Database backups are a key component of any disaster recovery plan. In most IT environments, backups are the last line of defense against data loss. A well-designed and tested backup and restoration strategy can minimize data loss and downtime in case of a loss of data access due to human error, system malfunction, or some other system failure. SQL Server 2005 introduces enhancements that allow you to reliably and efficiently back up your databases and reduce the downtime by using features such as instant file initialization and online restorations.
Mirrored Backup Media
Redundancy is one of the common techniques used to increase the reliability of a system. SQL Server 2005 uses this technique and allows writing, or mirroring, of data to multiple backup devices simultaneously. Mirroring a media set increases backup reliability by reducing the impact of backup-device malfunctions. Mirrored backup media support is provided via the new MIRROR TO clause with the BACKUP T-SQL statement. A single BACKUP statement can contain up to three MIRROR TO clauses, for a total of four mirrors (including the mirror created by the TO clause). Let's look at a couple examples of performing database and log backups, using mirrored backup media.
The following statement performs a full database backup, creating two additional mirrored backup copies on the E: and F: drives:
USE master; GO BACKUP DATABASE AdventureWorks TO DISK='C:\AWCopy1.bak' MIRROR TO DISK='E:\AWCopy2.bak' MIRROR TO DISK='F:\AWCopy3.bak' WITH FORMAT; GO
This backup set consists of a single backup media family having three media sets, each having a single backup media disk file, called a device.
The following statement performs a full database backup, creating an additional mirrored backup copy on the E: drive:
BACKUP DATABASE AdventureWorks TO DISK='C:\AWCopy1a.bak', DISK='C:\AWCopy1b.bak' MIRROR TO DISK='E:\AWCopy2a.bak', DISK='E:\AWCopy2b.bak' WITH FORMAT, STATS = 5; GO
This time, each media set consists of two backup media disk files, or devices. Each device (for example, C:\AWCopy1a.bak or C:\AWCopy1b.bak) holds approximately half of each backup set. Up to 64 devices may be specified with the TO clause or the MIRROR TO clause. If you specify n devices in the TO clause, then the same n number of devices must also be specified with each MIRROR TO clause.
The backup set created in the preceding example consists of two media families. The devices C:\AWCopy1a.bak and E:\AWCopy2a.bak form the first media family, and the devices C:\AWCopy1b.bak and E:\AWCopy2b.bak form the second media family.
You can access the following tables in the msdb system database to view the backup history and other details:
SELECT * FROM msdb.dbo.backupset; SELECT * FROM msdb.dbo.backupmediaset; SELECT * FROM msdb.dbo.backupmediafamily; SELECT * FROM msdb.dbo.backupfilegroup; SELECT * FROM msdb.dbo.backupfile;
The following BACKUP statement fails because the second MIRROR TO clause does not have two devices like the TO and the first MIRROR TO clause:
BACKUP DATABASE AdventureWorks TO DISK='C:\AWCopy1a.bak', DISK='C:\AWCopy1b.bak' MIRROR TO DISK='E:\AWCopy2a.bak', DISK='F:\AWCopy3b.bak' MIRROR TO DISK='F:\AWCopy3a.bak' WITH FORMAT, STATS = 5; GO
For mirrored backup media functionality, all the devices in a media family must be equivalent (for instance, tape drives with the same model number from the same manufacturer). Backup and restore operations impose different requirements on whether all the mirrors must be present. For a backup operation to write (that is, to create or extend) a mirrored media set, all the mirrors must be present. In contrast, a restore operation can read the media for only one mirror per media family at a time. In the presence of errors, however, having the other mirror(s) enables some restoration problems to be resolved quickly. This is because RESTORE and RESTORE VERIFYONLY support substitution of damaged media with the corresponding backup-media volume from another mirror.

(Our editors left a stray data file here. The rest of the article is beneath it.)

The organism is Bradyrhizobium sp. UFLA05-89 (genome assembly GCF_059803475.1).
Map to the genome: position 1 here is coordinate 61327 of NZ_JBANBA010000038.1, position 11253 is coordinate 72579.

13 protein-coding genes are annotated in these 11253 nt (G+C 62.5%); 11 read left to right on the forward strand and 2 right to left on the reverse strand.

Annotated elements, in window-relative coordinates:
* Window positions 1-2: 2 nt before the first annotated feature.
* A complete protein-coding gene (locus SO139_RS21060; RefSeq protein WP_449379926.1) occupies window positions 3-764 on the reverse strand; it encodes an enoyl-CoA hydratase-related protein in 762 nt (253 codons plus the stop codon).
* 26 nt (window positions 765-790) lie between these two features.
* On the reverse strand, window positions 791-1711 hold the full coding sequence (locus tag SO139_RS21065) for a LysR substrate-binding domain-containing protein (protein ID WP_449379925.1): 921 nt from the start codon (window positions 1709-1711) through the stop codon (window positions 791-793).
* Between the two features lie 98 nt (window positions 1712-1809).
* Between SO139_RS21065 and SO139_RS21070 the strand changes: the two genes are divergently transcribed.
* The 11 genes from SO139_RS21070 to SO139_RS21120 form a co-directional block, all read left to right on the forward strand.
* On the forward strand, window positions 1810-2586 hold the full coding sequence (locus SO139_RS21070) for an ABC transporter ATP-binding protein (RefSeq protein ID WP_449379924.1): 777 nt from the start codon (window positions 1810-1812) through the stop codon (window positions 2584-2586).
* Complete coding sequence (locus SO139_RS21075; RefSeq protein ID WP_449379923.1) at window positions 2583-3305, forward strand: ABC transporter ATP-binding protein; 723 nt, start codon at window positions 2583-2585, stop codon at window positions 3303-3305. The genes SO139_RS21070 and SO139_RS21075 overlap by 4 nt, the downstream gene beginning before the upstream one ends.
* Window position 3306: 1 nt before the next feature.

Backup and Restore Media Checks
The BACKUP and RESTORE statements now support the CHECKSUM clause to enhance the reliability of the backup and restore operations. The CHECKSUM clause introduces an additional verification and error detection step during backup and restoration.
When the CHECKSUM clause is specified with the BACKUP statement, SQL Server computes a backup checksum on the backup stream and records it on the backup media. In addition, SQL Server also verifies the page-level information, such as page checksum or torn page detection, if either exists. If page checksum or torn page detection information is not available, BACKUP cannot verify the page and silently skips it. The has_backup_checksums column in the msdb..backupset table can be used to determine whether a backup checksum is present with the backup set.
Generating and verifying backup checksum and page-level information may affect the performance and backup/restoration throughput. This is why the default setting for BACKUP and RESTORE is NO_CHECKSUM, which disables page validation and the generation or verification of backup checksums.
Similarly, the CHECKSUM clause can be specified with the RESTORE and RESTORE VERIFYONLY statements. If the CHECKSUM clause is specified, both the RESTORE and RESTORE VERIFYONLY operations verify the backup checksums and page checksums.
When the CHECKSUM clause is specified, if BACKUP encounters a page error during verification, the backup fails. You can specify CONTINUE_AFTER_ERROR to instruct BACKUP to continue despite encountering an invalid backup checksum. In such cases, BACKUP logs an entry in the SQL Server error log and to the msdb..backupset (is_damaged field) and msdb..suspect_pages tables. It also issues a message that the backup was successfully generated but contains page errors.
Unlike in previous releases, the RESTORE VERIFYONLY now performs a thorough analysis to ensure that the backup set is really good and reliable.
Checksum I/O Validation